Never fixate on looking up at signs with four red letters

It may give you a stiff neck and impede your company’s success

Today, too many companies — startups and those in growth mode — lose their way because they’re obsessed with the EXIT sign. In other words, they’re too focused on hopes of cashing out by selling their business. This is much akin to wishing so hard for something, it’s almost guaranteed never to happen. 

It’s said that “good things come to those who wait.” And while waiting can be measured in days, weeks or months, it’s often done in years. The reality is that when starting a company or entering a high-growth stage, the best way to succeed is not to build it to sell but, as Ford promotes in its truck commercials, build it tough — to last.

Flash-in-the-pan companies that are built to sell don’t provide the same benefits and payoffs as those based on creating an enduring business that both serves the needs of customers and continually improves. 

A concern today is that too many young graduates and wannabe entrepreneurs, smitten by the success of a few unicorn companies that hit the jackpot in short order, are solely focused on attracting a big player in their startup’s early stage in order to sell out for a boatload of money. 

Occasionally that happens, but by far and away it’s the exception rather than the rule. 

Companies of all sizes and shapes do hear the thrill of that big cash register’s cha-ching, but more frequently, it happens when they’re not fixating solely on that symbolic four-letter EXIT placard. Remember in many instances, exits are used for emergency purposes only.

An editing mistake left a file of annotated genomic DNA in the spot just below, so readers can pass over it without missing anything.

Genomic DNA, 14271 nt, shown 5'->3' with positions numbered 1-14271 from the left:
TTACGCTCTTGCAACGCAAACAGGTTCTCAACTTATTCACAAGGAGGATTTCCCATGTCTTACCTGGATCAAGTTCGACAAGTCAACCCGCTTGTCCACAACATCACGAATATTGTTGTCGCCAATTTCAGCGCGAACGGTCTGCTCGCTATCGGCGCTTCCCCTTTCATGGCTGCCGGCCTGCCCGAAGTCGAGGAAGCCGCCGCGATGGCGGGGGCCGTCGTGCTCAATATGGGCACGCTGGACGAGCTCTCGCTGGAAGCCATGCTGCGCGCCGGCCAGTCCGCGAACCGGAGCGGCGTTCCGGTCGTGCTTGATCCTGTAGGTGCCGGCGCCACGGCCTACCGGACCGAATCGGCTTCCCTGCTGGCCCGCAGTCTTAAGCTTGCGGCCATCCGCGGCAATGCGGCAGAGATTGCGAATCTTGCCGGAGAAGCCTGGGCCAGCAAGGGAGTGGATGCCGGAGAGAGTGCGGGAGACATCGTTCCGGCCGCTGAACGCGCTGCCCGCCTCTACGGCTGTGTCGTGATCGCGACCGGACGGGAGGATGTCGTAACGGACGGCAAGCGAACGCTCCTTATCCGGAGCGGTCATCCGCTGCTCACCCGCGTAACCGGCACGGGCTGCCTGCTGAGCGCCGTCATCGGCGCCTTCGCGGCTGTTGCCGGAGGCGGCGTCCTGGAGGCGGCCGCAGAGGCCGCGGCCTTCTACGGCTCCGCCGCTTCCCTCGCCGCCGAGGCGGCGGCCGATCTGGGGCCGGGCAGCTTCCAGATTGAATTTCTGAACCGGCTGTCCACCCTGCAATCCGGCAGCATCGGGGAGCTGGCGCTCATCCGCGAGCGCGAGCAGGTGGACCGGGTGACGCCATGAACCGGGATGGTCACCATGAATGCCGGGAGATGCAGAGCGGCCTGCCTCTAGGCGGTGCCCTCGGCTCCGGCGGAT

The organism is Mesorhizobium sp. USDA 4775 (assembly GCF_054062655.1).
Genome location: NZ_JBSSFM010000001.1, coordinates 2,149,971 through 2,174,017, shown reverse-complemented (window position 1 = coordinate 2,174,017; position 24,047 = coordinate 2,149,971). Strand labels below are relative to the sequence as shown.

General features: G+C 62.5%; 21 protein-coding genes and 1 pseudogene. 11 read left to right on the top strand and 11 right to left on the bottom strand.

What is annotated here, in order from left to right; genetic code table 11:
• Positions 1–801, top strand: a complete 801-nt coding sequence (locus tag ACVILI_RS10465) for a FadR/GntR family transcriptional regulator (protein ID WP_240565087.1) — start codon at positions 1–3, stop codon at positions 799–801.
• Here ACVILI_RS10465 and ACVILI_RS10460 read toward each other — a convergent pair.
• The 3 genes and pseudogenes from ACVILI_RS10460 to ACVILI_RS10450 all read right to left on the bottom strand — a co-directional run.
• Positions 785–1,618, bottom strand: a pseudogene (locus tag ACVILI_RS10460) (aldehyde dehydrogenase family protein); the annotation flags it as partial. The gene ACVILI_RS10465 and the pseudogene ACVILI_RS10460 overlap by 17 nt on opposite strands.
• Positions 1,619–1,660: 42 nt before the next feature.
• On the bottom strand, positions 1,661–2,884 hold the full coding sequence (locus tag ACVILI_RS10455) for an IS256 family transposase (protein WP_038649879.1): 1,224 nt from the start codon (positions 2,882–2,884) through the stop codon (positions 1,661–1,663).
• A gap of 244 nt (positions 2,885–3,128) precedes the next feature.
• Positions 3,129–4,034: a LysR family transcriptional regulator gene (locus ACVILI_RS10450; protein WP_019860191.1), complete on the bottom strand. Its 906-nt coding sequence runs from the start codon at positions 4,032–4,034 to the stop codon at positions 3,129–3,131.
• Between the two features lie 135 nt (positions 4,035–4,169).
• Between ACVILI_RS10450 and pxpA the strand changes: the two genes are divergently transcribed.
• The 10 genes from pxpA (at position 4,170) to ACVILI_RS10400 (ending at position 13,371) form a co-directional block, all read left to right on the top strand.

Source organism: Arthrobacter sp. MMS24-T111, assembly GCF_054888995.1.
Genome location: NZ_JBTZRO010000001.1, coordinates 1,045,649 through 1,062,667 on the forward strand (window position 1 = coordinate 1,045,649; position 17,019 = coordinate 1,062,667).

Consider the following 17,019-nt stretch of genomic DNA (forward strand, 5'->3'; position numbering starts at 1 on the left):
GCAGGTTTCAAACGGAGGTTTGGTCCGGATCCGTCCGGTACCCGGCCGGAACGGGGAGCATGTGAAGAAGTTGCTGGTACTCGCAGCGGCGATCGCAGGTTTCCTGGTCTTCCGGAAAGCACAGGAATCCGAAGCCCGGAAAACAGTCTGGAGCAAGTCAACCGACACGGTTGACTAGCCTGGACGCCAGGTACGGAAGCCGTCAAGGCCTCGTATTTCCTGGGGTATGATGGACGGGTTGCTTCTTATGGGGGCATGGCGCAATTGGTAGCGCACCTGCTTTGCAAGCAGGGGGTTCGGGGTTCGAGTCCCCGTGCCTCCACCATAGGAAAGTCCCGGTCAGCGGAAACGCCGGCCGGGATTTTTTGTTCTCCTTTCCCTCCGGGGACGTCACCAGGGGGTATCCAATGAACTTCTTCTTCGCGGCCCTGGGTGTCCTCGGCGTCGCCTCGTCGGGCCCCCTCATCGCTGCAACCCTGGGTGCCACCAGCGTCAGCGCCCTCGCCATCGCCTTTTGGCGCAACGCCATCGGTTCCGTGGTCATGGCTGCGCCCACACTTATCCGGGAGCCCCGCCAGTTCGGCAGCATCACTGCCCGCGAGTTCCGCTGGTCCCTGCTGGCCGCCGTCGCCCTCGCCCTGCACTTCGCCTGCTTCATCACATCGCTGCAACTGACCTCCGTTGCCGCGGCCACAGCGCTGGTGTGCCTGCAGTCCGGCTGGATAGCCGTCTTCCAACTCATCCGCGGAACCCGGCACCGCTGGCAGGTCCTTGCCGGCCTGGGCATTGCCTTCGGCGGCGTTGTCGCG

Having been involved with numerous organizations, I am keenly aware that many entrepreneurs dream of their company being acquired rather than the more laborious goal of building a solid foundation that will support sustained growth. In part, this is a result of the environment in which we do business, including being inundated with instant news stories — many too good to be true — flashed to millions of people every day via the internet about sudden successes that bestowed fame and fortune on all involved.

Some of the companies that I have been associated with were fortunate to make it big, some were even acquired for a king’s ransom. This scenario, however, occurred while these same companies kept their institutional and collective heads down, focused on investing and executing to make every day better than the previous one, including innovating in uncharted waters. 

Sometimes it’s not very glamorous and can even be painful, but the long-term payoffs are more apt to occur than a huge buyout coming out of the blue. The odds of the latter are similar to the odds of buying a winning lottery ticket at a convenience store. It’s fine to fantasize to provide relief from the drudgery of getting things done. But, it’s important to guard against your dreams turning into nightmares when you wake up and come back to reality. 

The good news is that you’re less likely to get a stiff neck looking ahead toward the future as opposed to hopelessly staring at the closest EXIT sign.

Visit Michael Feuer’s website to learn more about his columns, watch videos and purchase his books, “The Benevolent Dictator” and “Tips From The Top.”